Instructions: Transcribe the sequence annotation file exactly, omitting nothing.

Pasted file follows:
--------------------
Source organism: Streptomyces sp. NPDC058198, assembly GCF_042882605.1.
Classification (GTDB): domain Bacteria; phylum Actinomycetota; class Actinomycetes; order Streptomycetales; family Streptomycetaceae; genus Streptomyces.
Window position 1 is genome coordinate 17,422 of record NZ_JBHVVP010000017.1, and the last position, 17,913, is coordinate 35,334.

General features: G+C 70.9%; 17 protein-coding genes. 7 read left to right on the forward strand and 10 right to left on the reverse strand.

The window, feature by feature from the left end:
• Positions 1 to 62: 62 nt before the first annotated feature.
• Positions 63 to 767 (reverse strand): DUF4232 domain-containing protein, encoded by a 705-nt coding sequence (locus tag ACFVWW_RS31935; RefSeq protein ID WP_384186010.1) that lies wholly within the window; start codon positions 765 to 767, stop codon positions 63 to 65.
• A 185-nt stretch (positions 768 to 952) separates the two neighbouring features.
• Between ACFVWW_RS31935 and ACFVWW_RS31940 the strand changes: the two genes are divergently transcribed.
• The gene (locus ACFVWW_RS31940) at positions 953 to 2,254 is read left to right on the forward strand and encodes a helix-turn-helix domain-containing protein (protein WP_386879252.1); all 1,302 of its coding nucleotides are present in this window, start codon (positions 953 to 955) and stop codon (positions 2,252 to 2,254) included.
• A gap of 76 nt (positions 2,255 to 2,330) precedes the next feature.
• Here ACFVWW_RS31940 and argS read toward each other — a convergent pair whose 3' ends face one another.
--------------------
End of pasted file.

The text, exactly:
Source organism: Streptomyces sp. NPDC058198, assembly GCF_042882605.1.
Classification (GTDB): domain Bacteria; phylum Actinomycetota; class Actinomycetes; order Streptomycetales; family Streptomycetaceae; genus Streptomyces.
Window position 1 is genome coordinate 17,422 of record NZ_JBHVVP010000017.1, and the last position, 17,913, is coordinate 35,334.

General features: G+C 70.9%; 17 protein-coding genes. 7 read left to right on the forward strand and 10 right to left on the reverse strand.

The window, feature by feature from the left end:
• Positions 1 to 62: 62 nt before the first annotated feature.
• Positions 63 to 767 (reverse strand): DUF4232 domain-containing protein, encoded by a 705-nt coding sequence (locus tag ACFVWW_RS31935; RefSeq protein ID WP_384186010.1) that lies wholly within the window; start codon positions 765 to 767, stop codon positions 63 to 65.
• A 185-nt stretch (positions 768 to 952) separates the two neighbouring features.
• Between ACFVWW_RS31935 and ACFVWW_RS31940 the strand changes: the two genes are divergently transcribed.
• The gene (locus ACFVWW_RS31940) at positions 953 to 2,254 is read left to right on the forward strand and encodes a helix-turn-helix domain-containing protein (protein WP_386879252.1); all 1,302 of its coding nucleotides are present in this window, start codon (positions 953 to 955) and stop codon (positions 2,252 to 2,254) included.
• A gap of 76 nt (positions 2,255 to 2,330) precedes the next feature.
• Here ACFVWW_RS31940 and argS read toward each other — a convergent pair whose 3' ends face one another.